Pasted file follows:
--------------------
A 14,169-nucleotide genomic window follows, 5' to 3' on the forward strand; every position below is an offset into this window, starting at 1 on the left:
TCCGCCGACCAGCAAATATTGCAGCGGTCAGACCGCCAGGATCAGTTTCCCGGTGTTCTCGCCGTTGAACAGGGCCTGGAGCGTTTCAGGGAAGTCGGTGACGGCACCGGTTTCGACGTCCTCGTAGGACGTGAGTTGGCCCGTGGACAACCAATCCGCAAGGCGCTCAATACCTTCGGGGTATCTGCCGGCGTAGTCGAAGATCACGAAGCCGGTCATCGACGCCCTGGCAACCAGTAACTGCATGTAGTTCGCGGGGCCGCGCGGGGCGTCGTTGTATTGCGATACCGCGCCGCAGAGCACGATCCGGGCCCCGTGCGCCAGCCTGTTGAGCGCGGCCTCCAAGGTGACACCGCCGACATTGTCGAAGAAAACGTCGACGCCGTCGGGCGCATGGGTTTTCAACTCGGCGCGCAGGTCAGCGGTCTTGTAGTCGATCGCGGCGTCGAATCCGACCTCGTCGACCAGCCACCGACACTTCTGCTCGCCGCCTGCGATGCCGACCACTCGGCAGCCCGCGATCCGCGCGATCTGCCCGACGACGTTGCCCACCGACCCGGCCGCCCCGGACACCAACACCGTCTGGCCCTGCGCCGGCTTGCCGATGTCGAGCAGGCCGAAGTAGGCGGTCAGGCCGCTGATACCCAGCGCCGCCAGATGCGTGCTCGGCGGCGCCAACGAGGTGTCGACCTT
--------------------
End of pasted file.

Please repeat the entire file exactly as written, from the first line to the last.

A 14,169-nucleotide genomic window follows, 5' to 3' on the forward strand; every position below is an offset into this window, starting at 1 on the left:
TCCGCCGACCAGCAAATATTGCAGCGGTCAGACCGCCAGGATCAGTTTCCCGGTGTTCTCGCCGTTGAACAGGGCCTGGAGCGTTTCAGGGAAGTCGGTGACGGCACCGGTTTCGACGTCCTCGTAGGACGTGAGTTGGCCCGTGGACAACCAATCCGCAAGGCGCTCAATACCTTCGGGGTATCTGCCGGCGTAGTCGAAGATCACGAAGCCGGTCATCGACGCCCTGGCAACCAGTAACTGCATGTAGTTCGCGGGGCCGCGCGGGGCGTCGTTGTATTGCGATACCGCGCCGCAGAGCACGATCCGGGCCCCGTGCGCCAGCCTGTTGAGCGCGGCCTCCAAGGTGACACCGCCGACATTGTCGAAGAAAACGTCGACGCCGTCGGGCGCATGGGTTTTCAACTCGGCGCGCAGGTCAGCGGTCTTGTAGTCGATCGCGGCGTCGAATCCGACCTCGTCGACCAGCCACCGACACTTCTGCTCGCCGCCTGCGATGCCGACCACTCGGCAGCCCGCGATCCGCGCGATCTGCCCGACGACGTTGCCCACCGACCCGGCCGCCCCGGACACCAACACCGTCTGGCCCTGCGCCGGCTTGCCGATGTCGAGCAGGCCGAAGTAGGCGGTCAGGCCGCTGATACCCAGCGCCGCCAGATGCGTGCTCGGCGGCGCCAACGAGGTGTCGACCTT